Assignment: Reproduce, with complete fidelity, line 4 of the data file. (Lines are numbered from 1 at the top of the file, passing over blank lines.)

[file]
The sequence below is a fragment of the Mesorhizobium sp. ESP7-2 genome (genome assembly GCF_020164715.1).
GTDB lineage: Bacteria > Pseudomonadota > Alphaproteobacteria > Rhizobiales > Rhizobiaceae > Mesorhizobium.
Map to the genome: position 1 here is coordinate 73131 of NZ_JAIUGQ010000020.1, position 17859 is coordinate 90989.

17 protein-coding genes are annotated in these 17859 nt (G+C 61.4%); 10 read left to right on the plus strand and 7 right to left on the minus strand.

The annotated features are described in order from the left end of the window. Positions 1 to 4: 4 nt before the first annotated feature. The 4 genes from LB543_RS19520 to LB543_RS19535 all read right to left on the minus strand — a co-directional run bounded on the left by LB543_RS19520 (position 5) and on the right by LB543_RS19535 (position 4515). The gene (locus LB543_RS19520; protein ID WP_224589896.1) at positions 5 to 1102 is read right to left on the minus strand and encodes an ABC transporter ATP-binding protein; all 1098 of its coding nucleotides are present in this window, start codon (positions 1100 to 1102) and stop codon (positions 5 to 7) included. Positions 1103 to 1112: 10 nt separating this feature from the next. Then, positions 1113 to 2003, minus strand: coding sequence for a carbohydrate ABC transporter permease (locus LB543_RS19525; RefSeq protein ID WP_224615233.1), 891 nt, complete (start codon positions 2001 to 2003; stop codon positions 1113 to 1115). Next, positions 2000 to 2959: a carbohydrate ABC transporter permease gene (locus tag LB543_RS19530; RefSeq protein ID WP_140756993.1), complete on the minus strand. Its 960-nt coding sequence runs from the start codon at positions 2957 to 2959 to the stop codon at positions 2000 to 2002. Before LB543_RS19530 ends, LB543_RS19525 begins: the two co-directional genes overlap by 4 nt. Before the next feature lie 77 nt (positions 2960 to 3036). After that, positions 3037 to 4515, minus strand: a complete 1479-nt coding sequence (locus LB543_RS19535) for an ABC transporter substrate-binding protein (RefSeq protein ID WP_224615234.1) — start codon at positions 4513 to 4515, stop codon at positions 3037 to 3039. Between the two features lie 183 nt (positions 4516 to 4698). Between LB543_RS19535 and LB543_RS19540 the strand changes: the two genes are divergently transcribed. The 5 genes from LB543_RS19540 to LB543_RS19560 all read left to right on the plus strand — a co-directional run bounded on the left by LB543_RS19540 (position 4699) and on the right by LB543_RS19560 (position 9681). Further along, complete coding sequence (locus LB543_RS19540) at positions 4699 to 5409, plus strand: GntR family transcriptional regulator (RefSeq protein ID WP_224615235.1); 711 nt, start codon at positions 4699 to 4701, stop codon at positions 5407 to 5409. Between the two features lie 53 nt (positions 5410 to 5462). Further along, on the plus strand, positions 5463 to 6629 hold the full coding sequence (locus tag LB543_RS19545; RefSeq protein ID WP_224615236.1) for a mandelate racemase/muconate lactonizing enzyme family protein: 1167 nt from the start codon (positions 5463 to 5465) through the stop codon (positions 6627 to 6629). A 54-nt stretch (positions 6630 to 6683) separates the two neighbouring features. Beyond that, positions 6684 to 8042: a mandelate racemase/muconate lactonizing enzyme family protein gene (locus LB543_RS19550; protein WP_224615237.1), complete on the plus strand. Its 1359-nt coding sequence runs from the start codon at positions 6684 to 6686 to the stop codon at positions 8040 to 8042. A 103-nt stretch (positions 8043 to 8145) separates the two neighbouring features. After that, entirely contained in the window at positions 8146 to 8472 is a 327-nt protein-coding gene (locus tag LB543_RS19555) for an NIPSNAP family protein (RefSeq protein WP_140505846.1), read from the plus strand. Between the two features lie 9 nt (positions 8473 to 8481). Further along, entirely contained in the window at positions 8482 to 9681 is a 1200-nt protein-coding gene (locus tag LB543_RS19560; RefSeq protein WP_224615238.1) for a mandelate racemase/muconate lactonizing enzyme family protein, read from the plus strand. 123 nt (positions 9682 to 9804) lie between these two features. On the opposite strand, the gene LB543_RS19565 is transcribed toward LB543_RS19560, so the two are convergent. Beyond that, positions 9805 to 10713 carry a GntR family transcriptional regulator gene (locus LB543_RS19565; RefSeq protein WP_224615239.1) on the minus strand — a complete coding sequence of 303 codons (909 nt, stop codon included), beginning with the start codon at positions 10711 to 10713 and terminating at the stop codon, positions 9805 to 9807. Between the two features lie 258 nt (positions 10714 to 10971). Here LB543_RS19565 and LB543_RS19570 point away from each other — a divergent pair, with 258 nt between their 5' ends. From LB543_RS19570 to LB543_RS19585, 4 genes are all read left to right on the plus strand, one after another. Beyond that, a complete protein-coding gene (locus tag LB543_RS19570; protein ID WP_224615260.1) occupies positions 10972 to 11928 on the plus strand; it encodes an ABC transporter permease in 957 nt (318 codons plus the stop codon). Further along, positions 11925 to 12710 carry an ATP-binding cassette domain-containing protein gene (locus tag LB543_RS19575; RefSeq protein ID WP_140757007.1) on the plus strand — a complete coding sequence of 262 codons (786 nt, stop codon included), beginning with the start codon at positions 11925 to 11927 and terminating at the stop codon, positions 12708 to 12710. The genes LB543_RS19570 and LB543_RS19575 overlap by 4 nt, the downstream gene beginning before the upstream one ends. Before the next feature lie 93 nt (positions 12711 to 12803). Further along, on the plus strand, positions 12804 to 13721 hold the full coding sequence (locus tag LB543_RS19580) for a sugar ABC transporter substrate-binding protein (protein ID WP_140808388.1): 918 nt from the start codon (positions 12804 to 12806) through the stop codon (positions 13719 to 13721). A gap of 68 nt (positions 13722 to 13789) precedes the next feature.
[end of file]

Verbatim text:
17 protein-coding genes are annotated in these 17859 nt (G+C 61.4%); 10 read left to right on the plus strand and 7 right to left on the minus strand.